This is important because when the scientist inhibited neurons expressing Vglut3 in the cervical spinal cord, it also caused deficits in the animals’ ability to grab and release food pellets, as well as other goal-oriented tasks.
Key collaborators on this study include scientists at the Precursory Research for Embryonic Science and Technology (PRESTO) at the Japan Science and Technology Agency, the Brain Research Institute at Niigata University in Japan and the University of Cincinnati Medical Center.
Funding: Funding support for the research came in part from: the National Institute of Neurological Disorders and Stroke (NS093002) PRESTO (JST-JPMJPR13M8), the Japan Society for the Promotion of Science (JSPS) Grants-in-Aid for Scientific Research (KAKENHI 17H04985, 17H05556, 17K19443); a JSPS Postdoctoral Fellowships for Research Abroad, the Foundation for the Promotion of Medical Science, Kato Memorial Bioscience Foundation, Grant-in-Aid from the Tokyo Biochemical Research Foundation, and Japan Heart Foundation Research Grant (MU).
Source: Nick Miller – Cincinnati Children’s Hospital Medical Center
Publisher: Organized by NeuroscienceNews.com.
Image Source: NeuroscienceNews.com image is credited to Cincinnati Children’s.
Original Research: Open access research for “Corticospinal Circuits from the Sensory and Motor Cortices Differentially Regulate Skilled Movements through Distinct Spinal Interneurons” by Masaki Ueno, Yuka Nakamura, Jie Li, Zirong Gu, Jesse Niehaus, Mari Maezawa, Steven A. Crone, Martyn Goulding, Mark L. Baccei, and Yutaka Yoshida in Cell Reports. Published May 1 2018.
[cbtabs][cbtab title=”MLA”]Cincinnati Children’s Hospital Medical Center “Key Brain to Spinal Cord Nerve Connections for Voluntary Movement Mapped.” NeuroscienceNews. NeuroscienceNews, 1 May 2018.
<https://neurosciencenews.com/brain-movement-spinal-cord-mapping-8934/>.[/cbtab][cbtab title=”APA”]Cincinnati Children’s Hospital Medical Center (2018, May 1). Key Brain to Spinal Cord Nerve Connections for Voluntary Movement Mapped. NeuroscienceNews. Retrieved May 1, 2018 from https://neurosciencenews.com/brain-movement-spinal-cord-mapping-8934/[/cbtab][cbtab title=”Chicago”]Cincinnati Children’s Hospital Medical Center “Key Brain to Spinal Cord Nerve Connections for Voluntary Movement Mapped.” https://neurosciencenews.com/brain-movement-spinal-cord-mapping-8934/ (accessed May 1, 2018).[/cbtab][/cbtabs]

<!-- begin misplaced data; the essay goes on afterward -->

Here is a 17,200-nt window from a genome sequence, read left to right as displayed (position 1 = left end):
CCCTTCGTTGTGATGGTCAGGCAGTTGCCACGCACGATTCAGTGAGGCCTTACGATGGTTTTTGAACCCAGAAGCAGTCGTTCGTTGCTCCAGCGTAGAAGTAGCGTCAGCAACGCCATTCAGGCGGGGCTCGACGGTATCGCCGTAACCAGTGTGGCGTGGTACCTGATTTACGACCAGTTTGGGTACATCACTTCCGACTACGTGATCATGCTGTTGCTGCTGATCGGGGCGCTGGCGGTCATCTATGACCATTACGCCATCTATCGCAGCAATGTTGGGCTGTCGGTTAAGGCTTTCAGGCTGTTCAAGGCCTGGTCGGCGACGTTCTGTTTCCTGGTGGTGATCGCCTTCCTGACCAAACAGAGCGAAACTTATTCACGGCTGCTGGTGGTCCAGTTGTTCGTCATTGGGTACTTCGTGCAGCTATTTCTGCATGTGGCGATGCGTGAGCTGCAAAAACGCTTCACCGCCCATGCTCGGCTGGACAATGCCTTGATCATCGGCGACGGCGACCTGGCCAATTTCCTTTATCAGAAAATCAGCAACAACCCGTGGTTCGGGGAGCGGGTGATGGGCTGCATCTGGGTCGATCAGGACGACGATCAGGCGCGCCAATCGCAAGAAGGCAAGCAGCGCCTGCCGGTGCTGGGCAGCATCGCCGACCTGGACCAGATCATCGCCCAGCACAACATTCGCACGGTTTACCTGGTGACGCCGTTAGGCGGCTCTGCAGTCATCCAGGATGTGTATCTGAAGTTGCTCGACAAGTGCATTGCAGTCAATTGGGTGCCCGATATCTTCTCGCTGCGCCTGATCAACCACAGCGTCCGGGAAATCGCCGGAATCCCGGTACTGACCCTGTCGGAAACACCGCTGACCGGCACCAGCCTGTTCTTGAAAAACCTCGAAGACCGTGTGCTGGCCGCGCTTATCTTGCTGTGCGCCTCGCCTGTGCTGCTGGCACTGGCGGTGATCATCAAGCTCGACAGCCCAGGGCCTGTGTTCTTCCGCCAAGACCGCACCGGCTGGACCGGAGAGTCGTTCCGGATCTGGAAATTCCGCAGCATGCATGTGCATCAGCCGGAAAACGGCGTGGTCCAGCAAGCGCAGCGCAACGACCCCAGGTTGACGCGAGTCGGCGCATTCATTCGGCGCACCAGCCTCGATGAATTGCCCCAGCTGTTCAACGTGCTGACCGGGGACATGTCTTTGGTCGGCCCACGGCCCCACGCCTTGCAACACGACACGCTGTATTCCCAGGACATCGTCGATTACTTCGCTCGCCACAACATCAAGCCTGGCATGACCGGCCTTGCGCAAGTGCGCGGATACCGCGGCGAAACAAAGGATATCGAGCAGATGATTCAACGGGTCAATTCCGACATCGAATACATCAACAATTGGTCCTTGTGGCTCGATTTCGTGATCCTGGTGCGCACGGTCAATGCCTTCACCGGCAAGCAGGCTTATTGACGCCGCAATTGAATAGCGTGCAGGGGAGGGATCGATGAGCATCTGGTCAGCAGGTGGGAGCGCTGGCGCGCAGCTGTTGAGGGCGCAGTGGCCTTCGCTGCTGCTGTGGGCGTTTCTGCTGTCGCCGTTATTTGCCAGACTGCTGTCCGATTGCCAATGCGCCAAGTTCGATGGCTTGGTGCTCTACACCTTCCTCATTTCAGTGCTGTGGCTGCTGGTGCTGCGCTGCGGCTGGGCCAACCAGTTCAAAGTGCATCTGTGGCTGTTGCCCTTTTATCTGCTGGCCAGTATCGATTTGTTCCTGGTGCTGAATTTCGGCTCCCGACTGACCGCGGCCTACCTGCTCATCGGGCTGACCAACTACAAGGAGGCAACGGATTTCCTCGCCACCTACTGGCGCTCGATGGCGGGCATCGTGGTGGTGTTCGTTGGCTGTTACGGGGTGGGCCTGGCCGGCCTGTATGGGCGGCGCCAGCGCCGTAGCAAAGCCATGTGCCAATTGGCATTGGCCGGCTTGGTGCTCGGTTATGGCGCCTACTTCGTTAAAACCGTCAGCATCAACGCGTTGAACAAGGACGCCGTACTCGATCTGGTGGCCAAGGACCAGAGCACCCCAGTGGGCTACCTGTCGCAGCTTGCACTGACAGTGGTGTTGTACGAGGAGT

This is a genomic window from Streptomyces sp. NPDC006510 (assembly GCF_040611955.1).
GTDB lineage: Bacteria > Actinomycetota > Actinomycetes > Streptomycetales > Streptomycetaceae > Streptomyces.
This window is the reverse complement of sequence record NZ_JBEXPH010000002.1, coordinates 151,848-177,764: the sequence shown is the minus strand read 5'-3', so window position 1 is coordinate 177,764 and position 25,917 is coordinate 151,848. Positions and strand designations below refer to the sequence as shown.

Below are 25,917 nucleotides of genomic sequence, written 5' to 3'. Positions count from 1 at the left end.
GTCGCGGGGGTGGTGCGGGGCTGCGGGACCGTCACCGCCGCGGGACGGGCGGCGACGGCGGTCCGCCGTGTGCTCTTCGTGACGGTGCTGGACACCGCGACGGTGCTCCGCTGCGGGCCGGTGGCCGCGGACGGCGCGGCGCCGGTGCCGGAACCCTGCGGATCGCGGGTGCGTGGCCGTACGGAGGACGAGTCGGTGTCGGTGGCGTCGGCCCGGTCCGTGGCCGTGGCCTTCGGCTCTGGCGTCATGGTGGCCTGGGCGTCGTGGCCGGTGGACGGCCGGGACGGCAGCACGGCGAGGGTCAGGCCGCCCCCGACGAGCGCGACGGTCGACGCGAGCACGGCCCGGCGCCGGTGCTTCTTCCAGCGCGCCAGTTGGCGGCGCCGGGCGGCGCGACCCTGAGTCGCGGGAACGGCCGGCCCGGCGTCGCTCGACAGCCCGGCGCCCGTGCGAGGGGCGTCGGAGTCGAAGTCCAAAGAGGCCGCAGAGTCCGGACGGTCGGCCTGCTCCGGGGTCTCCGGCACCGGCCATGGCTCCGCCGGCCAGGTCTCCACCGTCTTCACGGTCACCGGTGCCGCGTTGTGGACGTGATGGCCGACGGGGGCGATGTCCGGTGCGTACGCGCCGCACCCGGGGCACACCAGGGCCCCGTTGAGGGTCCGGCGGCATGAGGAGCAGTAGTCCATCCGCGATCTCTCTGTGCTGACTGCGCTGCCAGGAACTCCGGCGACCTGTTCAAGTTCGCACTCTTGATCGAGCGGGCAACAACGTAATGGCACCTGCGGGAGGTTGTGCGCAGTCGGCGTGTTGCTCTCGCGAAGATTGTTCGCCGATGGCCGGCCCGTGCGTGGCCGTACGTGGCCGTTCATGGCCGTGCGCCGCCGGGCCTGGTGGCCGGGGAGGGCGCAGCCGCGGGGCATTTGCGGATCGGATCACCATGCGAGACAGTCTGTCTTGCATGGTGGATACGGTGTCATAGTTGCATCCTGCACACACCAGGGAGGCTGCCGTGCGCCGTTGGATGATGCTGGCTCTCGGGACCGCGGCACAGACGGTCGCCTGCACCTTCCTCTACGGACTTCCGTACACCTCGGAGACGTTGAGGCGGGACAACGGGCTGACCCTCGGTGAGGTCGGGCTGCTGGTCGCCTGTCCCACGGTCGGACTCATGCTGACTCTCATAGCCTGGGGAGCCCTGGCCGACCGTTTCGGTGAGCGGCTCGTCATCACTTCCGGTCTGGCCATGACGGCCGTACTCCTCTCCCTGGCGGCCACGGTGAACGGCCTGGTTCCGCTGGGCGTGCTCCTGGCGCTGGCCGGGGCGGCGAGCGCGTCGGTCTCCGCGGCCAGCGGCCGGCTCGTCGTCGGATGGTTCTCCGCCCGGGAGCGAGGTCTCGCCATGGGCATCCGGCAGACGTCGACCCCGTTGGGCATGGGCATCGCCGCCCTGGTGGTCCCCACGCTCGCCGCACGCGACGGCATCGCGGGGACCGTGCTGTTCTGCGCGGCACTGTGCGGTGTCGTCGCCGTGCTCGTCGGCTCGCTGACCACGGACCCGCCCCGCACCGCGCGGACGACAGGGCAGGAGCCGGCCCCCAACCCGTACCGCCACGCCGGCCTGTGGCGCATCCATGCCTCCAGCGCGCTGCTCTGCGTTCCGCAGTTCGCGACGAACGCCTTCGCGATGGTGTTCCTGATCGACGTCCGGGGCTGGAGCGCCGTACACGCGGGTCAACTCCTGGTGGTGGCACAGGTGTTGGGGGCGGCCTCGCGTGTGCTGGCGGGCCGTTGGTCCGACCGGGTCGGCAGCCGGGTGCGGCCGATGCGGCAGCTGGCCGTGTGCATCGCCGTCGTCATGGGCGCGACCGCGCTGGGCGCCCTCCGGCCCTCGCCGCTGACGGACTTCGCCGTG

Corticospinal Circuits from the Sensory and Motor Cortices Differentially Regulate Skilled Movements through Distinct Spinal Interneurons
•Mouse CS axons from motor and sensory cortices project to distinct spinal regions
•We map connectivity between CS neurons and various spinal interneurons
•CS neurons in motor cortex control reaching via spinal Chx10+ interneurons
•CS neurons in sensory cortex control food release via spinal Vglut3+ interneurons
Little is known about the organizational and functional connectivity of the corticospinal (CS) circuits that are essential for voluntary movement. Here, we map the connectivity between CS neurons in the forelimb motor and sensory cortices and various spinal interneurons, demonstrating that distinct CS-interneuron circuits control specific aspects of skilled movements. CS fibers originating in the mouse motor cortex directly synapse onto premotor interneurons, including those expressing Chx10. Lesions of the motor cortex or silencing of spinal Chx10+ interneurons produces deficits in skilled reaching. In contrast, CS neurons in the sensory cortex do not synapse directly onto premotor interneurons, and they preferentially connect to Vglut3+ spinal interneurons. Lesions to the sensory cortex or inhibition of Vglut3+ interneurons cause deficits in food pellet release movements in goal-oriented tasks. These findings reveal that CS neurons in the motor and sensory cortices differentially control skilled movements through distinct CS-spinal interneuron circuits.